Joan of Arc’s prominence in the Siege of Orleans made her a significant target for the English. The authoritative tone she commanded in her letter to the King of England, referring to herself in third person as “the Maid” and defending the Dauphin’s political claim by invoking “the King of Heaven,” emphasizes how Joan of Arc asserted her defense of France as an action ordained by God. Joan of Arc further declared, “I shall find your men in France, I will make them flee the country…and if they will not obey, the Maid will have them all killed.” In the absence of faith, this use of third-person would come off almost egotistical, as a girl so young was threatening death to someone as powerful as a king. However, the French did perform this mentioned “greatest feat ever done in the name of Christianity” in the English defeat at the Siege of Orleans, proof towards Joan of Arc’s godly claims. Joan of Arc’s voice shone through in this letter as a powerful, righteous holy woman full of charisma. If she carried herself with this same God-given authority in person, there is no doubt that she successfully rallied French morale to fight back against England’s attempted conquest of France. Thus, Joan of Arc’s liberating presence became a major threat to English political interests in the Hundred Years’ War.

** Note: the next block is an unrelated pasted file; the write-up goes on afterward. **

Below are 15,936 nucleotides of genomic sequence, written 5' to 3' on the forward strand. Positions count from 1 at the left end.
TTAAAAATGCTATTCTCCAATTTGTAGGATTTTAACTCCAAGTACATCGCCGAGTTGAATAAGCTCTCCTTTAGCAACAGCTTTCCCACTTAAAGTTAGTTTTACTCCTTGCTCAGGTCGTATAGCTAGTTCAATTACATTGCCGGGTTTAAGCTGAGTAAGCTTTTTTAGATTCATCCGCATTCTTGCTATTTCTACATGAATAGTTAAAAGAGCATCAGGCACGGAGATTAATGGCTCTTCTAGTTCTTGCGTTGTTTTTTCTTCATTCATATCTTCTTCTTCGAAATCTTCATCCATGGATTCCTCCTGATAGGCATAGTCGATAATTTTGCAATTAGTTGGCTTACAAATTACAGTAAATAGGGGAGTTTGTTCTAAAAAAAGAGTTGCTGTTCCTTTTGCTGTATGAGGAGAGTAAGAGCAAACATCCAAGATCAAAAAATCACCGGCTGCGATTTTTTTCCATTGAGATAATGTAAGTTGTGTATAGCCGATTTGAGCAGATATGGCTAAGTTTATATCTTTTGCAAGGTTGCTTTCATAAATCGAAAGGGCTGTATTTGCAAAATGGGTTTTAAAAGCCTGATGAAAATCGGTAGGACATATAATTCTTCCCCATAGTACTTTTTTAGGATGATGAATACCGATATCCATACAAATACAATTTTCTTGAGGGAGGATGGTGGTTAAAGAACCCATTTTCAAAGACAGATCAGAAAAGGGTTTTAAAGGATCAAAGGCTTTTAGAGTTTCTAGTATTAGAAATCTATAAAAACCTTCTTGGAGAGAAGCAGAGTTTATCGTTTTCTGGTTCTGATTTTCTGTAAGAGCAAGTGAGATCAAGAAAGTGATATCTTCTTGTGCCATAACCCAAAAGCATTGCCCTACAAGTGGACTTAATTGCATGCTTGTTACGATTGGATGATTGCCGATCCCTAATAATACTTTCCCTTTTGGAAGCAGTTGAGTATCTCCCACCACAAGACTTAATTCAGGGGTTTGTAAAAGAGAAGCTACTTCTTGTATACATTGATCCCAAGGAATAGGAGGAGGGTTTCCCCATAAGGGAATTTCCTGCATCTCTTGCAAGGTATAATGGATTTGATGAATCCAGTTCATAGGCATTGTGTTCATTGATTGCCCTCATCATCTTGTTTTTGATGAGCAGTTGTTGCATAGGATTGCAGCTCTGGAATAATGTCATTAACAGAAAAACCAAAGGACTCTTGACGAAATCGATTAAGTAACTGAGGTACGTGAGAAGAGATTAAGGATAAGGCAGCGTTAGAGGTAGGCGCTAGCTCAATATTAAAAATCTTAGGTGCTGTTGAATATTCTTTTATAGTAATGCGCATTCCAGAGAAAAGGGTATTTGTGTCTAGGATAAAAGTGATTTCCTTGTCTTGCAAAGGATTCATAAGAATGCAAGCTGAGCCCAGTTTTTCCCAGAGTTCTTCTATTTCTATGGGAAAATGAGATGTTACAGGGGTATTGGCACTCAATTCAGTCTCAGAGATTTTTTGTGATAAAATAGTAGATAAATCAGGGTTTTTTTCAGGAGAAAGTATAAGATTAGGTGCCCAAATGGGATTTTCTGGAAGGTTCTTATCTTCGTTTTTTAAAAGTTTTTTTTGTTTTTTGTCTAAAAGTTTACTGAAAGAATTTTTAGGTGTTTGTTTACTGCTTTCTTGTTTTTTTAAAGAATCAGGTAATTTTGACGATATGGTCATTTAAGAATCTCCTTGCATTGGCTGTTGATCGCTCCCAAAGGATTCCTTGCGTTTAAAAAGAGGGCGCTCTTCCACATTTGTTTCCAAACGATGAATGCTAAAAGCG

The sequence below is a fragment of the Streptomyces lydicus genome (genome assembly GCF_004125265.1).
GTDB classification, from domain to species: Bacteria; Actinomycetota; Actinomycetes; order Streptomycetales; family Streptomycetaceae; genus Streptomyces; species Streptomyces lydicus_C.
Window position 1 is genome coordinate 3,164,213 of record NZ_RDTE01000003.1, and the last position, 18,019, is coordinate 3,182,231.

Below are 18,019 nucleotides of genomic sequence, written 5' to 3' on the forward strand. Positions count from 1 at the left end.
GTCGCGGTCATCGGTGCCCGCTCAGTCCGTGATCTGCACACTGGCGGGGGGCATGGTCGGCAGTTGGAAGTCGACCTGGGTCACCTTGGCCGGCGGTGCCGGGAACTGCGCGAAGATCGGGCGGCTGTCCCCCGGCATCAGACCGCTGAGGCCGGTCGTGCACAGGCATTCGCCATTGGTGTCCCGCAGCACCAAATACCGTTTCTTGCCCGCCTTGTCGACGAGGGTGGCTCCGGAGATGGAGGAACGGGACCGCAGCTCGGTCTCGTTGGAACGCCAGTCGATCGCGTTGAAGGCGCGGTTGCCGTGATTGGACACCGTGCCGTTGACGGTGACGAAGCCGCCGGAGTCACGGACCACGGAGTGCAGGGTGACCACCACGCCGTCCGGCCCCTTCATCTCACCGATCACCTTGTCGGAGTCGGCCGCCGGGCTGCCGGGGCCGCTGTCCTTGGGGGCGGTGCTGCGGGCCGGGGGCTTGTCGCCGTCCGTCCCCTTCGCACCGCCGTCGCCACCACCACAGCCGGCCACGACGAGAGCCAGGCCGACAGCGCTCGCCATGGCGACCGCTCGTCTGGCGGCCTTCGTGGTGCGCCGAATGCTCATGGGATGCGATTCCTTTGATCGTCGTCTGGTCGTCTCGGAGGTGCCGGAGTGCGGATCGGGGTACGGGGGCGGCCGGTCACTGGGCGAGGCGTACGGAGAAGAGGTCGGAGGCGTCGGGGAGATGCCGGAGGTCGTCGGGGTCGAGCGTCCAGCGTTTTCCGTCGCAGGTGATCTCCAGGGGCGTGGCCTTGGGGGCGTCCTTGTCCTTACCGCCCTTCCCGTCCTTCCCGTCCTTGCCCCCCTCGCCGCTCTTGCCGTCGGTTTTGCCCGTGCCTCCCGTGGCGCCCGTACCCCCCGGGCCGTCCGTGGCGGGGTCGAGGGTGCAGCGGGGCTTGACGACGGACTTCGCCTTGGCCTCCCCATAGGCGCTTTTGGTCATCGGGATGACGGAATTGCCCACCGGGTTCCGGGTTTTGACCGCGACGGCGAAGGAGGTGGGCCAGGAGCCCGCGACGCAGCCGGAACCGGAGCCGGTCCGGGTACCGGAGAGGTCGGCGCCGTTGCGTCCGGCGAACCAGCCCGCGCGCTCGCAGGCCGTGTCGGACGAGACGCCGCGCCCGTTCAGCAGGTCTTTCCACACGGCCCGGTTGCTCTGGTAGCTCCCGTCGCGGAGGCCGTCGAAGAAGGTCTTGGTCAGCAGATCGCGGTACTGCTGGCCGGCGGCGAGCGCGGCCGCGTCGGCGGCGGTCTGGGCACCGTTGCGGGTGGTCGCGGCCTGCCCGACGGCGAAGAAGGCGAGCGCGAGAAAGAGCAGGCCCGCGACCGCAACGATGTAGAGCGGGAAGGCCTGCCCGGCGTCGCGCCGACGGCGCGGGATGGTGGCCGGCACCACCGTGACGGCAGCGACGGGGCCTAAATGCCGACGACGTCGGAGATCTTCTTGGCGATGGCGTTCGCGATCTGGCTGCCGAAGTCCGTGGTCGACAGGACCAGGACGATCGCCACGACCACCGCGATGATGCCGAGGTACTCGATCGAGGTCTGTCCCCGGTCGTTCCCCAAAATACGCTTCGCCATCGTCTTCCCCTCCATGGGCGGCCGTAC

Joan of Arc’s trial, though fundamentally religious in nature, took a political skew. Her interrogators would repeatedly ask her questions about the Dauphin “whom she called her king,” about “when the voice disclosed the king,” and “asked how the king regarded the revelations.” Although the subject of these interrogations were the contents of her visions, the underlying purpose of potentially rooting out state secrets highlights how Joan of Arc’s capture was politically motivated. Through Joan of Arc’s influence, the tide of the war began turning in favor of France. Thus, the easiest way for the English to rid of their political enemy, Charles VII, was to discredit the symbol of French morale as a witch and consort of the devil, thereby illegitimizing Charles VII’s claim to the throne. This highlights a notable pattern in the late medieval period, where certain factions sought to destroy their political enemies through heresy accusations.